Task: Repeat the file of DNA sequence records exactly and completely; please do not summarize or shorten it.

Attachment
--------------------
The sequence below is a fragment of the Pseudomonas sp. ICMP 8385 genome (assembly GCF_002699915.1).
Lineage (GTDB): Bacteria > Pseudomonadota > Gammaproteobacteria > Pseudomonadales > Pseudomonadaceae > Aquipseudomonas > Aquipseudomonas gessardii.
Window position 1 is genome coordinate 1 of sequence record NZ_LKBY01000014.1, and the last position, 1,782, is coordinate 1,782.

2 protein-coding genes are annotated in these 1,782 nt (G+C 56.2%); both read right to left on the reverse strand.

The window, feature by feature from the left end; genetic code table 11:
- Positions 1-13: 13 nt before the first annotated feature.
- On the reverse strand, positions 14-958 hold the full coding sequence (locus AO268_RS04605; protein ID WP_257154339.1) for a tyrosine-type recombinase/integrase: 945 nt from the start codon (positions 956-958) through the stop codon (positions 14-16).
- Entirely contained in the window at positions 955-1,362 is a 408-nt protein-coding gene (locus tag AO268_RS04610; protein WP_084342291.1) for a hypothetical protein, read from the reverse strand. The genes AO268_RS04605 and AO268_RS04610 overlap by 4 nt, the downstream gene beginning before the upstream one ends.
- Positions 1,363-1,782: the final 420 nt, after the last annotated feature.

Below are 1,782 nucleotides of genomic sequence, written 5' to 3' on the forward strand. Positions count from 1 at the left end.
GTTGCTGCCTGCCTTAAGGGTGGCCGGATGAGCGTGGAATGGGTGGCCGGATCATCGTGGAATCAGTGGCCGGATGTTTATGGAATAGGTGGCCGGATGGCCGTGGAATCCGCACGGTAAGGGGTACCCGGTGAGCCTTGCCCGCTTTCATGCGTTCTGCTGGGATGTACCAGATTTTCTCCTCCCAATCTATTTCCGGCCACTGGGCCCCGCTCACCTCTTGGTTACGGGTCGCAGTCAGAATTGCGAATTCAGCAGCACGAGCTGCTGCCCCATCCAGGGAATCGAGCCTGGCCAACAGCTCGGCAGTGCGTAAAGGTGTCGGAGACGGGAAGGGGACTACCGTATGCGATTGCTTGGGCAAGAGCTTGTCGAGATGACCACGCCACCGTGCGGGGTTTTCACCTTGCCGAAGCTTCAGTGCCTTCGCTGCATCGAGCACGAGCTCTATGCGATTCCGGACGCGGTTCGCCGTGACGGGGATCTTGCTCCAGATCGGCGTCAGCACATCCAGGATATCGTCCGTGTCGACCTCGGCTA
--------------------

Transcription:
The sequence below is a fragment of the Pseudomonas sp. ICMP 8385 genome (assembly GCF_002699915.1).
Lineage (GTDB): Bacteria > Pseudomonadota > Gammaproteobacteria > Pseudomonadales > Pseudomonadaceae > Aquipseudomonas > Aquipseudomonas gessardii.
Window position 1 is genome coordinate 1 of sequence record NZ_LKBY01000014.1, and the last position, 1,782, is coordinate 1,782.

2 protein-coding genes are annotated in these 1,782 nt (G+C 56.2%); both read right to left on the reverse strand.

The window, feature by feature from the left end; genetic code table 11:
- Positions 1-13: 13 nt before the first annotated feature.
- On the reverse strand, positions 14-958 hold the full coding sequence (locus AO268_RS04605; protein ID WP_257154339.1) for a tyrosine-type recombinase/integrase: 945 nt from the start codon (positions 956-958) through the stop codon (positions 14-16).
- Entirely contained in the window at positions 955-1,362 is a 408-nt protein-coding gene (locus tag AO268_RS04610; protein WP_084342291.1) for a hypothetical protein, read from the reverse strand. The genes AO268_RS04605 and AO268_RS04610 overlap by 4 nt, the downstream gene beginning before the upstream one ends.
- Positions 1,363-1,782: the final 420 nt, after the last annotated feature.

Below are 1,782 nucleotides of genomic sequence, written 5' to 3' on the forward strand. Positions count from 1 at the left end.
GTTGCTGCCTGCCTTAAGGGTGGCCGGATGAGCGTGGAATGGGTGGCCGGATCATCGTGGAATCAGTGGCCGGATGTTTATGGAATAGGTGGCCGGATGGCCGTGGAATCCGCACGGTAAGGGGTACCCGGTGAGCCTTGCCCGCTTTCATGCGTTCTGCTGGGATGTACCAGATTTTCTCCTCCCAATCTATTTCCGGCCACTGGGCCCCGCTCACCTCTTGGTTACGGGTCGCAGTCAGAATTGCGAATTCAGCAGCACGAGCTGCTGCCCCATCCAGGGAATCGAGCCTGGCCAACAGCTCGGCAGTGCGTAAAGGTGTCGGAGACGGGAAGGGGACTACCGTATGCGATTGCTTGGGCAAGAGCTTGTCGAGATGACCACGCCACCGTGCGGGGTTTTCACCTTGCCGAAGCTTCAGTGCCTTCGCTGCATCGAGCACGAGCTCTATGCGATTCCGGACGCGGTTCGCCGTGACGGGGATCTTGCTCCAGATCGGCGTCAGCACATCCAGGATATCGTCCGTGTCGACCTCGGCTA